Digital transformation is a journey fueled by customer expectations

Two years into the pandemic, it’s clear that COVID-19 has driven yet another acceleration in digital transformation. Successive lockdowns have forced us all to adapt, shifting our lives indoors and online in new ways, and igniting a great leap forward driven by context and our collective expectations. That leap forward will endure long past the end of the pandemic.  

That’s not surprising though; digital transformation has always been fuelled by evolving expectations. Businesses have consistently innovated to meet customers where they are, as far back as the launches of the first “Instabank” machines of the 1970s, self-directed investing in the late 1980s, and online banking in the mid 1990s. Those experiences were clearly the start of our digital journey, which today is ultimately focused on helping our customers make real financial progress. 

Of course, that transformation is well underway across every industry. Companies are embracing digital as a unique opportunity to simultaneously drive growth, loyalty, and efficiency, and asking what it will take to win as the environment continues to evolve. It’s a question I ask myself every day as our bank navigates its own digital journey and helps countless customers do the same.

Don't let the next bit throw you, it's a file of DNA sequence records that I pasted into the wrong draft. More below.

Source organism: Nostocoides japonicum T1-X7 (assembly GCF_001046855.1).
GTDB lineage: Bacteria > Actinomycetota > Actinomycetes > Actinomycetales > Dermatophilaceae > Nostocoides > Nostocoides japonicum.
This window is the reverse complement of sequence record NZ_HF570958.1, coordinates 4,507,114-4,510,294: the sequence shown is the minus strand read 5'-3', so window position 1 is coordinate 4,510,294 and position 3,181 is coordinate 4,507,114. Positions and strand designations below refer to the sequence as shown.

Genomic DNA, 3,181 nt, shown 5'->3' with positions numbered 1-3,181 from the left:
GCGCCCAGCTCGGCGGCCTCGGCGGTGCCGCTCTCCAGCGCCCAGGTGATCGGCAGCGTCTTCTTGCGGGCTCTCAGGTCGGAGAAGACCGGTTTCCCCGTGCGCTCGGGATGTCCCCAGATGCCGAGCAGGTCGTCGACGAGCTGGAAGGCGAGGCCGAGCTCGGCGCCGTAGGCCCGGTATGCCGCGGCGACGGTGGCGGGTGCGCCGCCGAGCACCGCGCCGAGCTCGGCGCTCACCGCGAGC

Meeting evolving customer needs

Clearly that answer starts with a deep understanding of our customers; we are ultimately focused on meeting their evolving needs and expectations. The problems digital technologies set out to solve have changed, because the people who rely on those technologies have changed. Once upon a time, going digital was “just” about enabling customers to transact on their terms, efficiently and safely. While that journey remains critical, “simple and digital” experiences are table stakes today. Looking forward,  businesses must consider if they are as comprehensive, personalized, contextual, and connected as they need to be.